Morgan State University, the historically Black educational institution in Baltimore, Maryland, has announced the names of four finalists to become the university’s first provost and senior vice president for academic affairs. The candidates have all visited campus in recent days for interviews and public presentations. Three of the four finalists are Black.
Gloria J. Gibson is a professor of communications studies at the University of Northern Iowa. She served as executive vice president and provost at the university until June of this year. Before joining the faculty at the University of Northern Iowa, Dr. Gibson was a professor and dean of the College of Humanities and Social Sciences at Arkansas State University. Earlier in her career, she taught at Indiana University in Bloomington. Professor Gibson holds bachelor’s and master’s degrees from Southern Illinois University in Edwardsville. She earned a Ph.D. in folklore from Indiana University. Dr. Gibson is the co-author of Frame by Frame II: A Filmography of the African American Image, 1978-1994 (Indiana University Press, 1997).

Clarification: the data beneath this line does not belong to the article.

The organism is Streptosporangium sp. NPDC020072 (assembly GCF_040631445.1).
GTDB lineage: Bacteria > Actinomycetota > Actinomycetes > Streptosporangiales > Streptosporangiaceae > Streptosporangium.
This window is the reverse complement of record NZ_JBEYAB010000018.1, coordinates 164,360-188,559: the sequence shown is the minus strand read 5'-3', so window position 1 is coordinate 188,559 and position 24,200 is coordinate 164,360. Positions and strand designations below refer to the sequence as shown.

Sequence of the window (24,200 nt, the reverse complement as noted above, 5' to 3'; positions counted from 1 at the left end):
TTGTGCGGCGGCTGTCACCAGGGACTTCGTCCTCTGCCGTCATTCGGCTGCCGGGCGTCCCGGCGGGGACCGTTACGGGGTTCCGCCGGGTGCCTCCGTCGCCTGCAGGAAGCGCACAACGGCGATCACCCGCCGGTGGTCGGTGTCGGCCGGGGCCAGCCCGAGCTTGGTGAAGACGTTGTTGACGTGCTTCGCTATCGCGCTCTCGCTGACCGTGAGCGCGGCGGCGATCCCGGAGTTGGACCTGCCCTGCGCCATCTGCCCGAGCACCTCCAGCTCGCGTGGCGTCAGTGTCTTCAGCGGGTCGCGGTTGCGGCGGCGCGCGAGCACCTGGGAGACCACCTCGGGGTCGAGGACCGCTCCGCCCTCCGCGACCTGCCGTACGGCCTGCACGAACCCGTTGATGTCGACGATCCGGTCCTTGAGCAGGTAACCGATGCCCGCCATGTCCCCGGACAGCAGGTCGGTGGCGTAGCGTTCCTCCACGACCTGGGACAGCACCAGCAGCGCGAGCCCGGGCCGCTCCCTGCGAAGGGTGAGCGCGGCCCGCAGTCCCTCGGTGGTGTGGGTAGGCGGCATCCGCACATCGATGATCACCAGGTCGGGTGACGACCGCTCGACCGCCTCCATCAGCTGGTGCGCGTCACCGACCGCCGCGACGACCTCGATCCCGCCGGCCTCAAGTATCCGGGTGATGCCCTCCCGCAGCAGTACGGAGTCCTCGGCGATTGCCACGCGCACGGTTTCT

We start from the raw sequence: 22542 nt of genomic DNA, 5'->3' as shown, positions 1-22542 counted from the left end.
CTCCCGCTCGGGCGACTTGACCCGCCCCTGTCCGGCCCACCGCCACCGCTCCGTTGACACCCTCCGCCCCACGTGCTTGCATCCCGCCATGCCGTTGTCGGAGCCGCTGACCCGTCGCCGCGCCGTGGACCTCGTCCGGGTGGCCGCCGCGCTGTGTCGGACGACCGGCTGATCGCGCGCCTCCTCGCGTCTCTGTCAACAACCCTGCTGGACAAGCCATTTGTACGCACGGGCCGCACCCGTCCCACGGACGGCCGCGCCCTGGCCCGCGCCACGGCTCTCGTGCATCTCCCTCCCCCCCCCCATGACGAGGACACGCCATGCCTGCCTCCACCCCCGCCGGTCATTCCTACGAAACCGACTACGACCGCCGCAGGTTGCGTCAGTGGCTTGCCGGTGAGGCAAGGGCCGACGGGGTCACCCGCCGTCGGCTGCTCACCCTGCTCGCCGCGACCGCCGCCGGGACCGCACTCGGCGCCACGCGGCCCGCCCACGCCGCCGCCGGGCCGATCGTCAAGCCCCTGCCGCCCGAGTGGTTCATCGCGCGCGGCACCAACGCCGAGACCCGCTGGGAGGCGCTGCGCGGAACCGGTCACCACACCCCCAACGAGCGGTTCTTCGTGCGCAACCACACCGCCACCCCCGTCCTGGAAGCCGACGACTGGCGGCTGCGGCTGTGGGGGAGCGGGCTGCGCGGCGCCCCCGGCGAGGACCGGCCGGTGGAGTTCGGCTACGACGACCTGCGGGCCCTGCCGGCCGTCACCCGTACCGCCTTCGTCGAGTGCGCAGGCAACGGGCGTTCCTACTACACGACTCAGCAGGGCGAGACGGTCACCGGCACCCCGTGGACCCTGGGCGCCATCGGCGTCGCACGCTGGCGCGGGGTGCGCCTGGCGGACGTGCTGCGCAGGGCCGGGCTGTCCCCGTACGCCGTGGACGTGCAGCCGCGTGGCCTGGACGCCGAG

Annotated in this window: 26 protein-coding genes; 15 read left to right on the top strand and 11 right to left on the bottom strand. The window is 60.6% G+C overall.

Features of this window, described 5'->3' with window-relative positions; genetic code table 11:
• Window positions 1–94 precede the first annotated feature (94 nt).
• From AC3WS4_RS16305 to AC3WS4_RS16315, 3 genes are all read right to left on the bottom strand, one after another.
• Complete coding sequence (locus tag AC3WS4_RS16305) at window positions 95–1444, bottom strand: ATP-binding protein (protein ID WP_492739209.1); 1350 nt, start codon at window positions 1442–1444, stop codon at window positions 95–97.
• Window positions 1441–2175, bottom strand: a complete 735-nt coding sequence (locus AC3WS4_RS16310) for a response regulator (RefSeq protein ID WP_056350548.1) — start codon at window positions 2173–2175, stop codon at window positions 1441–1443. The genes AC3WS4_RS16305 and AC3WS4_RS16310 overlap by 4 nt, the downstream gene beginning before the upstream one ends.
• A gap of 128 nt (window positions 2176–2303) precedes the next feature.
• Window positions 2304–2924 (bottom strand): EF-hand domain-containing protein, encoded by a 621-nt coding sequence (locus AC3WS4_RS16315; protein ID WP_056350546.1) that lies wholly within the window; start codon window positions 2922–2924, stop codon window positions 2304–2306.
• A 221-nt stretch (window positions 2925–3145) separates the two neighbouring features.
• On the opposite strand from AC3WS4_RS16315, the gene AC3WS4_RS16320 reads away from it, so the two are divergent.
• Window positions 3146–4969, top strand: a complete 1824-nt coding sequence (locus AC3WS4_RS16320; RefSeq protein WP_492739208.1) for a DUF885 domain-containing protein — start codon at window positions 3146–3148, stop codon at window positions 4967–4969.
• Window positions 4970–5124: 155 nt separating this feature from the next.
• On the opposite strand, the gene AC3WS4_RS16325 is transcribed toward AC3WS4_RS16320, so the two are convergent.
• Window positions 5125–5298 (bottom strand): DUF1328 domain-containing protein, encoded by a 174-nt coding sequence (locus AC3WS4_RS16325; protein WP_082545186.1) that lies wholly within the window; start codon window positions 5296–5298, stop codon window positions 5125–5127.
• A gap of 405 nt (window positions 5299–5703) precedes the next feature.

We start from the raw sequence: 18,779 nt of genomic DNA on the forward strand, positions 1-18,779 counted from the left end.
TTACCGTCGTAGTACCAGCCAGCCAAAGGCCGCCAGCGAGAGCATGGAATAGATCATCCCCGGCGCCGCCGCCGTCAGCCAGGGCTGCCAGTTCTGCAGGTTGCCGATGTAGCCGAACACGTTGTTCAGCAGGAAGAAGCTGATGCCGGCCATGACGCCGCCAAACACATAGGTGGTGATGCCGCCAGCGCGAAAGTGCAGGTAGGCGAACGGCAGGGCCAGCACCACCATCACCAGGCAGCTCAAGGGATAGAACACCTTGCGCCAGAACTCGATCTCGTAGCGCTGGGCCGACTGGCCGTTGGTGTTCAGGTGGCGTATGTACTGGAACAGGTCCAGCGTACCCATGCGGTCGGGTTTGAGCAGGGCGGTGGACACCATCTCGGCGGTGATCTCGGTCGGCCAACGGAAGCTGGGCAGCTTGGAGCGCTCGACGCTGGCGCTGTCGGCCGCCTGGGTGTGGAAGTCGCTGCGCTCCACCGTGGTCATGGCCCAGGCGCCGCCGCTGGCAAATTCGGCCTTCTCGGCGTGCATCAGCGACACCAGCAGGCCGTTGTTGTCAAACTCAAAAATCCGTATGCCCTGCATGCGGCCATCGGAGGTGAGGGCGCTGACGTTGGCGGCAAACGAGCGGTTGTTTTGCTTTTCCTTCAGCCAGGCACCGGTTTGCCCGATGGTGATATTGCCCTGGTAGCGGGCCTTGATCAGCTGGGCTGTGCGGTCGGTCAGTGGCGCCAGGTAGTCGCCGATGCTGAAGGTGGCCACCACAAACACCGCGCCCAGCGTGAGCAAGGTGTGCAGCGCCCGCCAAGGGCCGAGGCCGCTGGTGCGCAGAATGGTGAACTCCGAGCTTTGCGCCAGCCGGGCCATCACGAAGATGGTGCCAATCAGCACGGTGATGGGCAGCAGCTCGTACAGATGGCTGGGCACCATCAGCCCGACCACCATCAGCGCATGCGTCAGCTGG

Steve O. Michael is the interim executive director of the Association of Chief Academic Officers. He is the former provost and vice president for academic affairs at Arcadia University in Glenside, Pennsylvania. Before joining the staff at Arcadia University, Dr. Michael was vice provost and professor of education at Kent State University in Ohio. Dr. Michael holds bachelor’s and master’s degrees from Amadu Bello University in Nigeria. He earned a doctorate in educational administration from the University of Alberta in Canada.
Donald B. Pope-Davis is a professor of clinical psychology at DePaul University in Chicago and served as provost during the 2013-14 academic year. Previously, he served for 13 years on the faculty and in several administrative posts at the University of Notre Dame. Professor Pope-Davis is the co-author of three books: Multicultural Counseling Competencies: Assessment, Education and Training, and Supervision (Sage, 1996), The Intersection of Race, Class, and Gender: Implications for Multicultural Counseling (Sage, 2001) and Handbook of Multicultural Competencies in Counseling and Psychology (Sage, 2003). Dr. Pope-Davis is a graduate of Benedictine University in Lisle, Illinois. He earned a doctorate in counseling psychology at Stanford University.